Training Tip of the Week: Clint Anderson The Sending Exercise is a handy tool that can be used in a number of situations you encounter with your horse on a daily basis. As prey animals, horses are claustrophobic by nature, and when made to go through tight, narrow spaces, they naturally want to use the reactive side of their brains. This exercise will be beneficial in helping your horse use the thinking side of his brain whenever he’s in a situation he’s not comfortable with. It’s an especially useful exercise to teach a horse how to load into a trailer, getting him to cross over spooky objects and to follow the feel of halter pressure behind his ears. Remember, the more you move your horse’s feet forwards, backwards, left and right and reward the slightest try, the more respectful he will get and the more he will use the thinking side of his brain.
By Don Blazer
It is so easy to have a successful horse business that virtually anyone who wants to succeed can succeed!
All you have to do is: 1. get credentials, 2. focus on a niche, 3. become an expert.
Look around and you might think there is a lot of competition vying for the business you want. But there really isn’t. There are a lot of people offering services within the horse industry; but few that are truly qualified.
In the US today, less than 26 per cent of the population has a college degree of any kind.
Less than 10 per cent of those who operate a horse training or horse care business have any credentials at all; less than 1 per cent has a degree or professional certification in equine studies. (And don’t let anyone tell you they are “qualified” because they have years of experience—experience is not a substitute for knowledge.)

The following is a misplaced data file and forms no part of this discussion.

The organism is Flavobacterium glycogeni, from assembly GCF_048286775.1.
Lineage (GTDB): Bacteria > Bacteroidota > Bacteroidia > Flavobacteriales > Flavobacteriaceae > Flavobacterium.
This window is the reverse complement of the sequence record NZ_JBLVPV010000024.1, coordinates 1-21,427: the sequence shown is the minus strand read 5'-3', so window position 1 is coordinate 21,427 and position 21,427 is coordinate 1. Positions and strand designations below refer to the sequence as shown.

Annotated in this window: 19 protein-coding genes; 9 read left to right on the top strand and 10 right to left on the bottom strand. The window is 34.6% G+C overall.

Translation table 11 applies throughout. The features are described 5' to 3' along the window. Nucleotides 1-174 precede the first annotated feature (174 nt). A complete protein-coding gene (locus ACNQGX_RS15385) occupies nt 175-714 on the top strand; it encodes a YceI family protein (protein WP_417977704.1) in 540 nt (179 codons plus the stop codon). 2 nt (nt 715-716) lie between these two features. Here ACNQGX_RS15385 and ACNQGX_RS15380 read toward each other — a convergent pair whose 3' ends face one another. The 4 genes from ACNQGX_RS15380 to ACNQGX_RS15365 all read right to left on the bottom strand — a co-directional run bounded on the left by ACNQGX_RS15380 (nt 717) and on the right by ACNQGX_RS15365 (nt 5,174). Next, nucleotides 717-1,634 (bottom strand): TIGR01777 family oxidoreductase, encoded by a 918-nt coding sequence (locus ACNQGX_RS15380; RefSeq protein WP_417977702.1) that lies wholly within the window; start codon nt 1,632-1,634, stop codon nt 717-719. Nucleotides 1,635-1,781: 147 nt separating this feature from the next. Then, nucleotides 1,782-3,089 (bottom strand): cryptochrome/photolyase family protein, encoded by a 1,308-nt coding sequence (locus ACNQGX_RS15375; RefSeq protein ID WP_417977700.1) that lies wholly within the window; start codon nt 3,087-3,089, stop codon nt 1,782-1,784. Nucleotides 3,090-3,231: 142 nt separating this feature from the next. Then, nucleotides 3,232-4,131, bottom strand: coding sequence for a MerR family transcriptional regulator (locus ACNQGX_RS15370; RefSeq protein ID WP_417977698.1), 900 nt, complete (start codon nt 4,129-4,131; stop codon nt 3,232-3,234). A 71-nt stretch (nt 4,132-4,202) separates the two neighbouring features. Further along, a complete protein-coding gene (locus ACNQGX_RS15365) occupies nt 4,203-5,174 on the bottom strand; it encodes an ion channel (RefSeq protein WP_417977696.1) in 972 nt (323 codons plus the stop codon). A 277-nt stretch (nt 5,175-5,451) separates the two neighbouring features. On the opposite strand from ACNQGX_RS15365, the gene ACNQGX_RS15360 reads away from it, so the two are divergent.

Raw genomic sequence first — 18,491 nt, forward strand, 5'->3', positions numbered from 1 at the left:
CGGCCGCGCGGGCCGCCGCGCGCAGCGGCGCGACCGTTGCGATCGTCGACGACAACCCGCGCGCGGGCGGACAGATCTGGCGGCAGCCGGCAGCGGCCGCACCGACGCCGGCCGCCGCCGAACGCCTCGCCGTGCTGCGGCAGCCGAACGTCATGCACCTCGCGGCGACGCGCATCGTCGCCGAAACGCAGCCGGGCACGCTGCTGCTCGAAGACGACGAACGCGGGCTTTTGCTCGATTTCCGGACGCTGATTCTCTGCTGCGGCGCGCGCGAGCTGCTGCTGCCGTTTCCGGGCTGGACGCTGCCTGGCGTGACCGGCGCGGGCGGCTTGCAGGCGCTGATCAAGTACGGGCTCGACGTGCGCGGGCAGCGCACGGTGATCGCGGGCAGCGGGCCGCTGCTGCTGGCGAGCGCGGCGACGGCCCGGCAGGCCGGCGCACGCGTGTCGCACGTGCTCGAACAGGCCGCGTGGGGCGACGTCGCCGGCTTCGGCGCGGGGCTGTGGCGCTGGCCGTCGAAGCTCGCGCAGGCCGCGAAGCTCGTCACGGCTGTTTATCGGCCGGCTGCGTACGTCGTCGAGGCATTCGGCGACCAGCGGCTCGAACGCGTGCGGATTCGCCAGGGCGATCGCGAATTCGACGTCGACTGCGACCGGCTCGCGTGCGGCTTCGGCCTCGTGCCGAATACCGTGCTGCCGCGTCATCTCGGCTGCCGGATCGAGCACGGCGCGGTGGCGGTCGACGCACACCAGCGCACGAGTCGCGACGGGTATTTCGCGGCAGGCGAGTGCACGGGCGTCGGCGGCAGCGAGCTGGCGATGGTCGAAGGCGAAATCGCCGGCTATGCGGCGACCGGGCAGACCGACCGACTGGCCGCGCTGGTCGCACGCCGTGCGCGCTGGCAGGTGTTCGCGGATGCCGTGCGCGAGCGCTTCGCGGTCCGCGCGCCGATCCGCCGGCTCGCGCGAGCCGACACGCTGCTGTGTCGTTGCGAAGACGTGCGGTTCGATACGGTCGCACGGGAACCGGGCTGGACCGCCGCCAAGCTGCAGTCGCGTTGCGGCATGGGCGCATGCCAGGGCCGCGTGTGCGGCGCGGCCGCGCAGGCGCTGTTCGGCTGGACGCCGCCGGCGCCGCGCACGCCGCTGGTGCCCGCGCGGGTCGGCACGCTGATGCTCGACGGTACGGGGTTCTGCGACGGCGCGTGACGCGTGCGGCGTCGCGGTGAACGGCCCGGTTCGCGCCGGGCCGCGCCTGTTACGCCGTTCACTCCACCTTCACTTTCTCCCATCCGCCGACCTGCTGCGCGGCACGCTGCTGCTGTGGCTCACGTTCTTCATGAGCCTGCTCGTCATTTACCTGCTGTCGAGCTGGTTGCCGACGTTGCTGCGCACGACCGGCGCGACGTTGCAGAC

Get credentials and start just about any kind of horse business you want. You’ll be a success.
When you have credentials, you’ll be in demand. Apply for a job and list your education credentials and it’s almost a guarantee you’ll get hired. Business can’t find enough “credentialed” horse lovers.
There are more than 200 colleges in the US today offering equine study degrees, not to mention the “online” equine study degree programs available.
If you want an education, you can get it.
Decide on a niche rather than trying to be everything to everyone.
Most horse trainers today can’t earn a living training horses; they have a wife or husband who actually supports the family. The main reason they fail to generate enough income to succeed is they aren’t recognized by potential clients for what they do.